VANCOUVER (NEWS 1130) – British Columbians will soon be able to visit with more people and travel beyond their health zones as they please as the province enters the second stage of its restart plan Tuesday.
The next phase includes easing restrictions around gathering sizes and a lifting of travel restrictions. The province continues to advise against all non-essential travel from out of province.
Starting Tuesday, social gatherings of up to 50 people will be allowed outdoors, while gatherings of the same size will be permitted for seated, indoor, organized events, such as at movie theatres and banquet halls, with safety protocols.
“The outdoor number remains the same for organized gatherings, but you no longer have to be seated so it has more flexibility to have a small wedding outside, for example,” explained Provincial Health Officer Dr. Bonnie Henry on Monday.
The province continues to recommend gatherings at homes remain small, adding we should continue to stick to one household or up to five people when getting together with others indoors.
The current measures restricting most non-essential travel between health regions will also be scaled back, with people asked to check local advisories.
“This means we can go visit family or friends across B.C. and stay for a while, and visit in those communities,” Henry added.
B.C.’s four-step plan, which ends with everything pretty much as we knew it by as early as September, is heavily dependent on COVID-19 case counts and hospitalizations declining, as well as vaccination rates continuing to trend up.
To date, over 75 per cent of eligible adults in B.C. have had at least a dose of a vaccine against COVID-19. That is well past the prerequisite for the second stage earlier laid out by the province, which was 65 per cent.
“We have built in a two-week … window time or lag between stages that allows us to monitor our progress and ensure we’re able to confidently move forward, safely,” said Henry. “Our progress so far, like the entire pandemic, is a shared effort between public health, businesses, and every individual here in British Columbia.”
She noted there’s much to be proud of, pointing to declining case numbers, clusters, and hospitalizations.
Meanwhile, as part of phase two, restaurants, bars, pubs, and other eateries will be allowed to serve liquor up to midnight.
Jobs Minister Ravi Kahlon says the province is and has been working with businesses and industry groups to help them prepare for the next phases of the reopening plan.
“And we’ll continue to do that for step three,” he said. “Their input has been critical as we work together to gradually reopen the province safely and carefully. Over the last 16 months, we have seen businesses innovate and adapt. They have quickly adjusted their operations multiple times over this pandemic continues to show us there are lessons to be learned.”
Henry says work is underway to help businesses transition to new measures in the weeks and months ahead.
“As well, for workplaces, public health is working with WorkSafeBC and we’re going to be transitioning from those COVID safety plans that we’ve been relying on to providing guidance for employers for communicable disease safety plans that you can use to develop site-specific plans as we move away from the need to focus on COVID-19 along,” Henry said, adding these will be “ready before we move to the next phase, hopefully on July 1.”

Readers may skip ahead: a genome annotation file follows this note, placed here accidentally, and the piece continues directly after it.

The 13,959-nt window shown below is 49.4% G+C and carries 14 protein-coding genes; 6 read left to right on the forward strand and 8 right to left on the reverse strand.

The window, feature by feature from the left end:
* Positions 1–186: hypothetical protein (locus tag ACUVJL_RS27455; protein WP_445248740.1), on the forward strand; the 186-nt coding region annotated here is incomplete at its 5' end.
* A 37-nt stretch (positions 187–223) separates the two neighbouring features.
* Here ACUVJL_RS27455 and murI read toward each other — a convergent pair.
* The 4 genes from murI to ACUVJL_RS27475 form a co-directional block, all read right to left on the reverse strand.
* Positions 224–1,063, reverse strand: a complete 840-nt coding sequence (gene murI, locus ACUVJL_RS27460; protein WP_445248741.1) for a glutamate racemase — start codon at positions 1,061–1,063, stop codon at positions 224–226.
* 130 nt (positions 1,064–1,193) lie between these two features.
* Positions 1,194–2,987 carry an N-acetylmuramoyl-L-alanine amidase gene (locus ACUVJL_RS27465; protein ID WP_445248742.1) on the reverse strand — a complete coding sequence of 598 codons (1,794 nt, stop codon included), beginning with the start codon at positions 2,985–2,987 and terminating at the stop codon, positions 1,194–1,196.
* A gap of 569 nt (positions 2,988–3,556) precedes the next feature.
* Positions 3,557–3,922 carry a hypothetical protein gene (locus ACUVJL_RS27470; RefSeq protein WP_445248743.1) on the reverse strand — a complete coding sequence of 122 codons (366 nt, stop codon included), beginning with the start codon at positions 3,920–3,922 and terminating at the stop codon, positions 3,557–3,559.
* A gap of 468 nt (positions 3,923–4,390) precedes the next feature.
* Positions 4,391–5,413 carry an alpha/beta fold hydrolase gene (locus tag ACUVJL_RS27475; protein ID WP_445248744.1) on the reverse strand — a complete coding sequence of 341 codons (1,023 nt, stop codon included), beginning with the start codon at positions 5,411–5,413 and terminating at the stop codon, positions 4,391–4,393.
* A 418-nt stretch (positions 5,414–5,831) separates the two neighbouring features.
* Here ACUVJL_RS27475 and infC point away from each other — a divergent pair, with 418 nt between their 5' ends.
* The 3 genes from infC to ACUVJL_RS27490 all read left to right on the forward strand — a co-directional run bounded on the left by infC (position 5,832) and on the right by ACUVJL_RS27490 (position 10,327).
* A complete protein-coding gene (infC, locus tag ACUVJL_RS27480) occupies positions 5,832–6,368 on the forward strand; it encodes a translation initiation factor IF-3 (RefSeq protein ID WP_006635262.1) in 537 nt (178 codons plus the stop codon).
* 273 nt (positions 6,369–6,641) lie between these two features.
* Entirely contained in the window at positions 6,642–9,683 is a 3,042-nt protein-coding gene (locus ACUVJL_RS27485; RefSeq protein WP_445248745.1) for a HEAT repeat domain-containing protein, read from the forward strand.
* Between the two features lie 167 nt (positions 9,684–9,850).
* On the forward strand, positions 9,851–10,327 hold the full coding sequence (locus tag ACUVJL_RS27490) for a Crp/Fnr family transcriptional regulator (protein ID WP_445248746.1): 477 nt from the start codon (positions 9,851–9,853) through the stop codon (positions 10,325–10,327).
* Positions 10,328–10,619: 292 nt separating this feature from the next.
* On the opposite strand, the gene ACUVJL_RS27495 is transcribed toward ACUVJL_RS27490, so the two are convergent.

The province’s mask mandate, business safety protocols, and physical distancing measures are to remain in place for this phase of the restart plan.
The consultation process to prepare for larger indoor and outdoor gatherings with safety protocols is set to get underway, with the return to such events possible as early as July 1.
Indoor sports (games) and high-intensity fitness will be allowed to resume as of Tuesday, with safety protocols, and spectators will be allowed back for outdoor sports, with a cap at 50 people.
British Columbia ready to put COVID-19 behind
With the easing of restrictions comes some concern from health officials, and even anxiety from British Columbians.
Premier John Horgan acknowledged the sacrifices most people in B.C. have made over the past 15 months.
“We’ve had some ups and we’ve had some downs, there have been some bumps along the way to be sure, and many, many people have made extraordinary sacrifices,” said Horgan. “But I want to be clear: we want to put the pandemic behind us, we want to make sure we take those tentative steps in a way that brings everybody along. British Columbians are anxious to put COVID behind us, but there are still people that are anxious about reopening.”
Horgan is assuring people the province has been “following the data” and science from the start.
He continues to urge people to get vaccinated against COVID-19, and to do their part to continue reducing transmission of the virus.
“We’re on track to meet all of our milestones to the restart plan,” Horgan said. “I know many people are excited about that, and I understand [there are] those that are anxious. But together we can get to a place where British Columbia can lead the country in economic revival, can continue to be a place where we don’t just flick a switch, but we slowly turn the dial back to a normal place for all of us to be as the summer progresses.”
Henry echoes these comments, saying how we move through this pandemic is due to a shared effort.
“This means respecting that those around you may not be moving at the same pace as you. That some people and some communities may not yet be ready to receive visitors or to have gatherings,” she said.
She urges British Columbians to also be patient with workers and businesses as they try to navigate these difficult times.